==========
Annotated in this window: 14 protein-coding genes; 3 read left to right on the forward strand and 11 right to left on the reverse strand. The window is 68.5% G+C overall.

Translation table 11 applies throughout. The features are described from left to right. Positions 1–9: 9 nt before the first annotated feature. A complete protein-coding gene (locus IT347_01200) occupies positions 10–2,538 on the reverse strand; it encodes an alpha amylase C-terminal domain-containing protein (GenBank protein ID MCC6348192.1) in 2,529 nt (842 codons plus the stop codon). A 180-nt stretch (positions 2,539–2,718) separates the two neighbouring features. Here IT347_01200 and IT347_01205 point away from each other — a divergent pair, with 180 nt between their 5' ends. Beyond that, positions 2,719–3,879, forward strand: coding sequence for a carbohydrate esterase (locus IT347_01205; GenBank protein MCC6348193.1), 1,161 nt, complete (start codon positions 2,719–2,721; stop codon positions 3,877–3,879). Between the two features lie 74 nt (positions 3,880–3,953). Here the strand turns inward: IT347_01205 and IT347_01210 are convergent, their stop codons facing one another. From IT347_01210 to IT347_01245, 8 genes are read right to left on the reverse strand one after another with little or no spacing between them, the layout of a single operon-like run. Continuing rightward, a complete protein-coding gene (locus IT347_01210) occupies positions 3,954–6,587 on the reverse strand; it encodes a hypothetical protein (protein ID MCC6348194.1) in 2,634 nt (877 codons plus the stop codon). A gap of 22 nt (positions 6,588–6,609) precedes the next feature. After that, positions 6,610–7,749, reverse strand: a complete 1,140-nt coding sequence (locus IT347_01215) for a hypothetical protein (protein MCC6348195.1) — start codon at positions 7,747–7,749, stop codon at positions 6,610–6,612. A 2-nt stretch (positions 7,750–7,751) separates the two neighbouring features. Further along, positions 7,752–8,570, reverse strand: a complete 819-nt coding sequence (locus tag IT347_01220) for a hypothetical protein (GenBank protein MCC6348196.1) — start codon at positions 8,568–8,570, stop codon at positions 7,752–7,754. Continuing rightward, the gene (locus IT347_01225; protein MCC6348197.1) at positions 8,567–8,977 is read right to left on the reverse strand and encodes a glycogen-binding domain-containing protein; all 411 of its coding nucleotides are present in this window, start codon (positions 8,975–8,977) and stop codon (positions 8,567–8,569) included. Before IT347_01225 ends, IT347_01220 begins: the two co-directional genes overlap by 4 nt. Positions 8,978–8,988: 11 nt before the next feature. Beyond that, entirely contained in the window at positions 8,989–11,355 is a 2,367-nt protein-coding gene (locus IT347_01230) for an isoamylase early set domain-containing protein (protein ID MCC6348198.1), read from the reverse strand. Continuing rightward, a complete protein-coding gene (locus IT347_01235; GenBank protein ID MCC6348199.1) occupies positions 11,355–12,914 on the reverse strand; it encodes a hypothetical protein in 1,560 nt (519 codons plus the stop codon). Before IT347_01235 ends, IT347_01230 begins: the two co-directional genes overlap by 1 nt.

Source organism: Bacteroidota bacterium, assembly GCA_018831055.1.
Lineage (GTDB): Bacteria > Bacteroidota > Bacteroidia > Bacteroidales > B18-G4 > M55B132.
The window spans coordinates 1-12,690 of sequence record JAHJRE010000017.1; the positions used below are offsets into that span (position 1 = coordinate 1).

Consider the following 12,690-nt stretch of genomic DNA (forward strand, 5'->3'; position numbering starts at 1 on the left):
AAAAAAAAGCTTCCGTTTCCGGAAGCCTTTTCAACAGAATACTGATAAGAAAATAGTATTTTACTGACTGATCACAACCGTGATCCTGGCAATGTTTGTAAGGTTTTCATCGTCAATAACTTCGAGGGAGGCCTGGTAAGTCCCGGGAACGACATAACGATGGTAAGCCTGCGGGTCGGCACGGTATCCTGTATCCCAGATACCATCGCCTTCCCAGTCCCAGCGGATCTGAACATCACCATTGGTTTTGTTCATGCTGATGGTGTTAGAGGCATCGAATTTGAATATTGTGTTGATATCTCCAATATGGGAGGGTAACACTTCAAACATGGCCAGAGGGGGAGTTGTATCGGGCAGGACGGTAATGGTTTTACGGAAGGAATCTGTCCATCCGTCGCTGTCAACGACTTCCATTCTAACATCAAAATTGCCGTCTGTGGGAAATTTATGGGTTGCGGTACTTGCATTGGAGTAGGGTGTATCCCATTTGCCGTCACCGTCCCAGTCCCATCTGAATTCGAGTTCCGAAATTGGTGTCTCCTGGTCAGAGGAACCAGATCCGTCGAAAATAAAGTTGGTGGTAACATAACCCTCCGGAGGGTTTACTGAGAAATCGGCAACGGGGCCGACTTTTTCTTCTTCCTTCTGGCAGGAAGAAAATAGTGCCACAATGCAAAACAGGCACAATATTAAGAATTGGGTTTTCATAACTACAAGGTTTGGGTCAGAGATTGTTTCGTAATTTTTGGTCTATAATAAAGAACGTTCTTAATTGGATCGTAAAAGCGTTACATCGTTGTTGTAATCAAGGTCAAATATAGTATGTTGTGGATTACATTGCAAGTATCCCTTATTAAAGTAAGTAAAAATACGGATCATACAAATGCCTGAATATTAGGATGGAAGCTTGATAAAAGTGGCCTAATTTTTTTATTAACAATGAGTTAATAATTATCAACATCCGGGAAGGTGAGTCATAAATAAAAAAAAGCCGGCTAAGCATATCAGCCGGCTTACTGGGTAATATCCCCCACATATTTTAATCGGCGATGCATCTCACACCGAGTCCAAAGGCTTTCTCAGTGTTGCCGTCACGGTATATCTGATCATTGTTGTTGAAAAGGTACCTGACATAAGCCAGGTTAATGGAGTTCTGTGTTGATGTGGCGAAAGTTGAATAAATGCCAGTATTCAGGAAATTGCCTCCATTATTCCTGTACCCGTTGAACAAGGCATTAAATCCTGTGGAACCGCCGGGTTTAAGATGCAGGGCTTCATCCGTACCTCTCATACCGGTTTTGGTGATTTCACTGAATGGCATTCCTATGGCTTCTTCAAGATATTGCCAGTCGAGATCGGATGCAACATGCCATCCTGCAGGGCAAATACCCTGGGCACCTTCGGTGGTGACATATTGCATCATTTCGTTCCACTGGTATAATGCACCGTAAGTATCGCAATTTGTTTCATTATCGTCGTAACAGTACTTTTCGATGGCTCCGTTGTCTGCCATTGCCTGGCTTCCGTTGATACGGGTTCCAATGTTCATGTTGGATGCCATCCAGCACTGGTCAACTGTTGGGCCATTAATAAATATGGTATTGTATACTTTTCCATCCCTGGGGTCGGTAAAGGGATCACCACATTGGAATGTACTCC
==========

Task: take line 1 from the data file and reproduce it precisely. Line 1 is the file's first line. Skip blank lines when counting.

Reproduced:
Annotated in this window: 14 protein-coding genes; 3 read left to right on the forward strand and 11 right to left on the reverse strand. The window is 68.5% G+C overall.